• Length is measuring from the center of the chest, down the length of the body to the middle of the tail.
  • Height is from the ground to the top of the withers.

And then this one which seems to be the most accurate:

Heartgirth x Heartgirth = y

y x length of body = Total

Total / 330 = Body Weight

I have a Facebook friend that shared her findings, measurements versus actual weight using a scale. She said the bottom formula has proven to be quite accurate only being between 5-15 pounds off of the actual scale weight. When she has used a weight tape it has been as much as 50 pounds off – saying the mini weighs more than it does, this could prove deadly when administering meds. My weight tape didn’t seem that far off from the formulas listed so I’m wondering if the brand of weight tape matters? (***this post has been edited below with more information about weight tapes. They are not all created equal!!)

I have measured all my minis and will share that here. I’ll also use a weight tape to compare. This is exciting for me because I love doing experiments!

First up is Zorro. He is going to be three years old in May and is about 39″ tall measured at the last mane hair.

His measurements are:

  • girth = 53 1/2″
  • length = 49 1/2″
  • height = 42″

First formula shown above: (53.5 x 9.36) + (49.5 x 5.01) – 348.53 = 400.225 pounds

Second formula: (53.5 x 11.68) + (42 x 2.85) – 357.26 = 387.32 pounds

Third formula: (53.5 x 13.18) – 326.07 = 379.06 pounds

Fourth formula: (53.5 x 53.5) = 2,862.25

2,862.25 x 49.5 = 141,681.375

141,681.375 / 330 = 429.3375 pounds

When I measured him with a weight tape he measured 411 pounds. Only 12 pounds different than my calculations.

My Facebook friend told me that the fourth formula is typically only 5-15 pounds different than the scale weight. But as you can see these formulas all give very different answers. One idea is to average all of them and then go with that. In this case that would mean Zorro weighs about 399 pounds. I would feel confident giving him meds based on this average. I can be pretty confident that I would not overdose him at least!

Bonnie is up next. She will be 6 years old this year. She’s my little Insulin Resistant mare and is on Thyro-L daily. She’s at the perfect weight as far as looks go right now, we’ll see how she sheds off this spring. She tends to be a bit lean. She’s 38″ tall at the last mane hair.

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Her measurements are:

  • girth = 51″
  • length = 51 1/2″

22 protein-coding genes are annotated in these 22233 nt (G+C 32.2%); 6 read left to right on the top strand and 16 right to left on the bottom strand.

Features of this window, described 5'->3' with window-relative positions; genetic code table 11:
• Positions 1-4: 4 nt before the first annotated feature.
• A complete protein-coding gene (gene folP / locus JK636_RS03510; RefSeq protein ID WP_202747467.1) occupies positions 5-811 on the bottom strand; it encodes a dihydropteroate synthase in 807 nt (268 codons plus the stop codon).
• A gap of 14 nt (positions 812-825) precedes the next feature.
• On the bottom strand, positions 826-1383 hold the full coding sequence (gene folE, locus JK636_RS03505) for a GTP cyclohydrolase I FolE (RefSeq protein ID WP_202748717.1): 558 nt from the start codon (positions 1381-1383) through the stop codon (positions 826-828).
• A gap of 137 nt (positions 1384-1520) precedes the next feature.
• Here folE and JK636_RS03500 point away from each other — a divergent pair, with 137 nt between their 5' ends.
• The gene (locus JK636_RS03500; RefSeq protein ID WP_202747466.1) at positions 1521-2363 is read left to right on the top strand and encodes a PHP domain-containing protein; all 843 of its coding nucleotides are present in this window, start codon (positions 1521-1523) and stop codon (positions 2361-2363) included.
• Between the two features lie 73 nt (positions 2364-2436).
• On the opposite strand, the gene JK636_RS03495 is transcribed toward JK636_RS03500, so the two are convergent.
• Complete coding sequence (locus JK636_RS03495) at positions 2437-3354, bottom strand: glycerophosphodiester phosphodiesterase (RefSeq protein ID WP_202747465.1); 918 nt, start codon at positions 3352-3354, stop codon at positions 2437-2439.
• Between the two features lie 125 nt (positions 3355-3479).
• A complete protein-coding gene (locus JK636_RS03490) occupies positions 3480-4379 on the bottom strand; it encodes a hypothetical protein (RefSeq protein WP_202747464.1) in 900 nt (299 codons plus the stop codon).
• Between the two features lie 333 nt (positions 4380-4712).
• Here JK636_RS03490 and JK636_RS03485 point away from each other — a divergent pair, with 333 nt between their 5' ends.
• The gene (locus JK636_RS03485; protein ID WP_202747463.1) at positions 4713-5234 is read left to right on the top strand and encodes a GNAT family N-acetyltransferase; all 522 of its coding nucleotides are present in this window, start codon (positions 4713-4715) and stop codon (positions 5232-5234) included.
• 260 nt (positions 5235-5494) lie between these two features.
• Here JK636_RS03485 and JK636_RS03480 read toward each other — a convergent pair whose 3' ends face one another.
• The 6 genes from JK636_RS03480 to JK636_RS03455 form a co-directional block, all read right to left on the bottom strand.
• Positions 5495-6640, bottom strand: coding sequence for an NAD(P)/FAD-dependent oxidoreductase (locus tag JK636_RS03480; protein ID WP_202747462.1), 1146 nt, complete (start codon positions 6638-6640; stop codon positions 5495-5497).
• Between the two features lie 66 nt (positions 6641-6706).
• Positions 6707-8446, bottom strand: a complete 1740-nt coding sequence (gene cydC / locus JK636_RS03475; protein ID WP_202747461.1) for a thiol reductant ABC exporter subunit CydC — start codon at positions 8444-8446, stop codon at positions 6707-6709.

• height = 42″

First formula shown above: (51 x 9.36) + (51.5 x 5.01) – 348.53 = 386.845 pounds

Second formula: (51 x 11.68) + (42 x 2.85) – 357.26 = 358.12 pounds

Third formula: (51 x 13.18) – 326.07 = 346.11 pounds

Fourth formula: (51 x 51) = 2,601

2,601 x 51.5 = 133,951.50

133,951.50 / 330 = 405.9 pounds

When I measured her with the weight tape she measured 411 pounds. 37 pounds heavier than my calculations indicate.

So her average is 374 pounds. She is a bigger boned mare and used to be stockier than the other two. But the Thyro-L has made it a bit harder to keep weight on her. I do think she looks very good right now though!

And last but definitely not least is Sky. Sky will be 15 years old this year and is 36 1/2″ tall at the last mane hair. She put on a lot of weight this spring and kept it on all summer and fall, even with me driving her as often as I could. She was tested for IR and Cushings and came up with a clean bill of health, other than being over weight. I finally managed to get her to eat some Chaste Berry Powder this winter, disguised by her Excel powder that tastes like Fenugreek, and she has started to slim down a bit. I’m looking forward to really driving her this summer and hoping she will continue to slim down. It’s because of her that my ponies aren’t allowed forage 24/7 anymore. I do try to keep hay in front of them 12 hours a day at least and sometimes it will last longer. But she just couldn’t handle forage all the time, even low sugar low starch forage. She did great on that diet in 2016 but not last year. This is why it’s so important to be FLEXIBLE when caring for horses. If you try to do the same for all your horses someone may end up paying the price. So be willing to adjust to fit what they need. They will tell you if you listen…